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This question is not homework it is recommended exercises to prepare for the final exam.

Consider the family of linear one-step methods defined by $$y_n = y_{n-1} + h(\theta f_n + (1 - \theta)f_{n-1})$$ where $0\leq \theta \leq 1$.

2) For what values of $\theta$ in the interval $0\leq \theta \leq 1$ is the associated method convergent?

Attempted proof:

Let's first prove convergence of forward Euler i.e. when $\theta = 0$, the forward Euler method says that $$u_{n+1} = u_n + hf(t_n,u_n)$$ and Taylor expansion with remainders of each component gives $$ y_j(t_{n+1}) = y_j(t_n) + hf_j(t_n,y(t_n)) + \frac{1}{2}h^2y_j''(t_n + \theta_j h)$$ $$= y_j(t_n) + hf_j(t_n,y(t_n)) + h\tau_{nj}$$ for some unknown collection of numbers $\theta_j$ between $0$ and $1$. This defines the local truncation error $\tau_n$, the amount by which the exact solution $y$ fails to satisfy the method after one step. Subtraction gives a difference equation for the error $$e_{n+1} = u_{n+1} - y(t_{n+1}) = e_n + h[f(t_n,u_n) - f(t_n,y(t_n))] + h\tau_n$$ Assume $f$ is Lipschitz constant $L$ and the local truncation error satisfies a bound $$||\tau_n|| \leq \tau$$ for all $n$ (which depends on the exact solution) then $$||e_{n+1}|| \leq ||e_n|| + hL||e_n|| + h\tau = (1 + hL)||e_n||+ h \tau$$
$$\leq (1 + hL)^{2}||e_{n-1}|| + (1 + (1 + hl))h\tau $$ $$\leq \ldots$$ $$\leq (1 + hL)^{n+1}||e_0|| + \frac{(1 + hL)^{n+1} - 1}{(1 + hL) - 1}h\tau$$ since $(1 + hL) \leq e^{hL} = 1 + hL + \frac{1}{2}(hL)^2 + \ldots$, this gives $$||e_n|| \leq e^{nhL}||e_0|| + \frac{1^{nhL} - 1 }{hL}\tau \leq e^{LT}||e_0|| + \frac{e^{LT} - 1}{L}\tau$$ for $0\leq t_n = nh\leq T$. This shows stability. Now the local truncation error satisfies $$h||\tau_n|| = ||\frac{1}{2}h^2y'(t_n + \theta_n h)|| \leq \frac{1}{2}Mh^2$$ assuming $y$ is $C^2$ and $||y''|| \leq u$. Consistency gives a local bound on $\tau$ and stability allows us to conclude convergence $$|u_n - y(t_n)|| \leq e^{LT}||u_0 - y_0|| + \frac{e^{LT} - 1}{LT}\frac{T}{2}Mh \leq O(|u_0 - y_0|) + O(h)$$ Convergence implies that $u_n\rightarrow y_n$ on the whole interval $[0,T]$ as $h\rightarrow 0$ and $u_0\rightarrow y_0$. A similar proof can be done for any one-step method. A little extra work is required for implicit methods such as implicit Euler $$u_{n+1} = u_n + hf(t_{n+1},u_{n+1})$$ because the right hand side depends on the new unknown $u_{n+1}$. Assume you can solve the implicit equation for $u_{n+1}$ at each step so we can estimate the errors as for explicit Euler $$||e_{n+1}|| \leq e_n + hL||e_{n+1}|| + h||\tau_n||$$ collect each terms on the left, and for $hL \leq \frac{1}{2}$ we can then divide by $1 - hL$ to get $$||e_{n+1}|| \leq \frac{1}{1 - hL}(||e_n|| + h||\tau_n||)$$ using the additional inequality $$\frac{1}{1 - hL}\leq 1 + 2hL \ \ \text{for} \ \ hL \leq 1/2$$ gives stability as for Euler's method, and the consistency computation follows.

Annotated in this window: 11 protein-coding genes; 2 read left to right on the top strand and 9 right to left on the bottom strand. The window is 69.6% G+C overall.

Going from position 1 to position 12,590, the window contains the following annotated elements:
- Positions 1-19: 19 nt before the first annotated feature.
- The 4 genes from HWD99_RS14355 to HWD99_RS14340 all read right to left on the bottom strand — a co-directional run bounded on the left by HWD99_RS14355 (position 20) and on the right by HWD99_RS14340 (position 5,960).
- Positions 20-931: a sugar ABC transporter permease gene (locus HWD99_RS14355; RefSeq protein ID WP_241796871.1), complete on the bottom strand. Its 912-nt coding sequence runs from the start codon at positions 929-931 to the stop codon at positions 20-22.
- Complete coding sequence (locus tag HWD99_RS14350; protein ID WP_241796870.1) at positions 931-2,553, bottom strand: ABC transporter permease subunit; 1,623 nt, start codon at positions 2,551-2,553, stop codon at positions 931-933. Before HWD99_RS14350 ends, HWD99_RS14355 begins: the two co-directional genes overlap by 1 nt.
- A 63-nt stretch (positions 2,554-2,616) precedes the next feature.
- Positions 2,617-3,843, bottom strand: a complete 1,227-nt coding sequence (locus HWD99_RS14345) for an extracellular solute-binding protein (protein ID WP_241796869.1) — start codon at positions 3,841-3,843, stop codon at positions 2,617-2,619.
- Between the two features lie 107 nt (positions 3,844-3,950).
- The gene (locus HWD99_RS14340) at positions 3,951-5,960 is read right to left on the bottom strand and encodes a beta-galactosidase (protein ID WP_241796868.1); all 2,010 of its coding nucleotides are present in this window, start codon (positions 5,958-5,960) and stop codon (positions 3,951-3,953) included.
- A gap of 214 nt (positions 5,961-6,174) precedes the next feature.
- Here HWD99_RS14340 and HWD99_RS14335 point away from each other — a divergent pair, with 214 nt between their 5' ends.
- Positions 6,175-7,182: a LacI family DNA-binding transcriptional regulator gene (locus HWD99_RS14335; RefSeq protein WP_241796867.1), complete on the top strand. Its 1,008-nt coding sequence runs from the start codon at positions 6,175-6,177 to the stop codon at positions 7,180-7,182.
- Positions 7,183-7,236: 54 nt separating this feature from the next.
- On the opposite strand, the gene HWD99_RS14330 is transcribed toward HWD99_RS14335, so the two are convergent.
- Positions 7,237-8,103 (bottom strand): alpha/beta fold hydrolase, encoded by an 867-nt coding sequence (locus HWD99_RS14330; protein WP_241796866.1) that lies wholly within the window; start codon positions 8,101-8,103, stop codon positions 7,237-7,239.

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    $\begingroup$ Part 2 is not a trivial thing to prove. I'd suggest you start by proving convergence of the forward Euler method ($\theta = 1$); then, following the same argument, you can derive a more general result (error bound) for the general case $\theta \in [0,1]$. Hint: the methods are convergent (and first order accurate) for all $\theta \in [0,1]$. For $\theta = 1/2$, the resulting Trapezoidal rule is second order accurate. $\endgroup$ – GoHokies Nov 26 '15 at 16:35
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    $\begingroup$ Possible duplicate of Family of linear one-step methods $\endgroup$ – Kirill Nov 26 '15 at 17:30
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    $\begingroup$ @Kirill: It's not a duplicate, the actual question is #2 below. Morgan, you don't need to copy your solution to your previous question here, it's irrelevant (and, as you can see, confusing). $\endgroup$ – Christian Clason Nov 26 '15 at 18:15
  • $\begingroup$ Ok, I understand. so essentially I need to prove convergence for the three methods i.e. forward Euler, backward Euler, and the Trapezoidal rule and then from there prove convergence for the general case? $\endgroup$ – Wolfy Nov 26 '15 at 19:23
  • $\begingroup$ Prove convergence for $\theta=1$ (forward Euler). Then repeat that same argument for general $\theta$. $\endgroup$ – GoHokies Nov 27 '15 at 8:40

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